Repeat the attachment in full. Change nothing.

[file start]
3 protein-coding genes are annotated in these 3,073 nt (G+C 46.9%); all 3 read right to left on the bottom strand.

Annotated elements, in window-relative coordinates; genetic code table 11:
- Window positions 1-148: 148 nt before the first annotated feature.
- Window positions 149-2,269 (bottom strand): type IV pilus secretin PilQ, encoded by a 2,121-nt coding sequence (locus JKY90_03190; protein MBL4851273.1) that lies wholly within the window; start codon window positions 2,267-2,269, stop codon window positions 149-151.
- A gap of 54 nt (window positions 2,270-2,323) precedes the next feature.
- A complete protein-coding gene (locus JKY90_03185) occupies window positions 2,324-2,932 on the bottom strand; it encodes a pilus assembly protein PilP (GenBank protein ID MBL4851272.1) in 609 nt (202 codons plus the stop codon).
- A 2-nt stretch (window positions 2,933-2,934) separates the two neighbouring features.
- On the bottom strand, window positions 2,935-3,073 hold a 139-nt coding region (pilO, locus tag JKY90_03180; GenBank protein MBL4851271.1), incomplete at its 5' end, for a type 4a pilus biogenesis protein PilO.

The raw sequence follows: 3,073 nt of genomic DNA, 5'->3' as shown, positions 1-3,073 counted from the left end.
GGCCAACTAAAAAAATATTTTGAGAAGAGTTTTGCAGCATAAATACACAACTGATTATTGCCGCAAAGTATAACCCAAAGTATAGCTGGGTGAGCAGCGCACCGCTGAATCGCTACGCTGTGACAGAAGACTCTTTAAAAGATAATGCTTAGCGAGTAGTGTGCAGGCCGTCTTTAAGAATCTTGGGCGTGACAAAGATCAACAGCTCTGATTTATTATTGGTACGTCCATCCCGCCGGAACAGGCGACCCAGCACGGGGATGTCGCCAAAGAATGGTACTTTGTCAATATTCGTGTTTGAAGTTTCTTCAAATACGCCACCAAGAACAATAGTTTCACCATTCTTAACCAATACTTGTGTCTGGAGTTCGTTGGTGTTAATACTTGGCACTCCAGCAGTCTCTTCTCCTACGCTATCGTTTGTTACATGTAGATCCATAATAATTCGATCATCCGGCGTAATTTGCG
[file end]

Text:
3 protein-coding genes are annotated in these 3,073 nt (G+C 46.9%); all 3 read right to left on the bottom strand.

Annotated elements, in window-relative coordinates; genetic code table 11:
- Window positions 1-148: 148 nt before the first annotated feature.
- Window positions 149-2,269 (bottom strand): type IV pilus secretin PilQ, encoded by a 2,121-nt coding sequence (locus JKY90_03190; protein MBL4851273.1) that lies wholly within the window; start codon window positions 2,267-2,269, stop codon window positions 149-151.
- A gap of 54 nt (window positions 2,270-2,323) precedes the next feature.
- A complete protein-coding gene (locus JKY90_03185) occupies window positions 2,324-2,932 on the bottom strand; it encodes a pilus assembly protein PilP (GenBank protein ID MBL4851272.1) in 609 nt (202 codons plus the stop codon).
- A 2-nt stretch (window positions 2,933-2,934) separates the two neighbouring features.
- On the bottom strand, window positions 2,935-3,073 hold a 139-nt coding region (pilO, locus tag JKY90_03180; GenBank protein MBL4851271.1), incomplete at its 5' end, for a type 4a pilus biogenesis protein PilO.

The raw sequence follows: 3,073 nt of genomic DNA, 5'->3' as shown, positions 1-3,073 counted from the left end.
GGCCAACTAAAAAAATATTTTGAGAAGAGTTTTGCAGCATAAATACACAACTGATTATTGCCGCAAAGTATAACCCAAAGTATAGCTGGGTGAGCAGCGCACCGCTGAATCGCTACGCTGTGACAGAAGACTCTTTAAAAGATAATGCTTAGCGAGTAGTGTGCAGGCCGTCTTTAAGAATCTTGGGCGTGACAAAGATCAACAGCTCTGATTTATTATTGGTACGTCCATCCCGCCGGAACAGGCGACCCAGCACGGGGATGTCGCCAAAGAATGGTACTTTGTCAATATTCGTGTTTGAAGTTTCTTCAAATACGCCACCAAGAACAATAGTTTCACCATTCTTAACCAATACTTGTGTCTGGAGTTCGTTGGTGTTAATACTTGGCACTCCAGCAGTCTCTTCTCCTACGCTATCGTTTGTTACATGTAGATCCATAATAATTCGATCATCCGGCGTAATTTGCG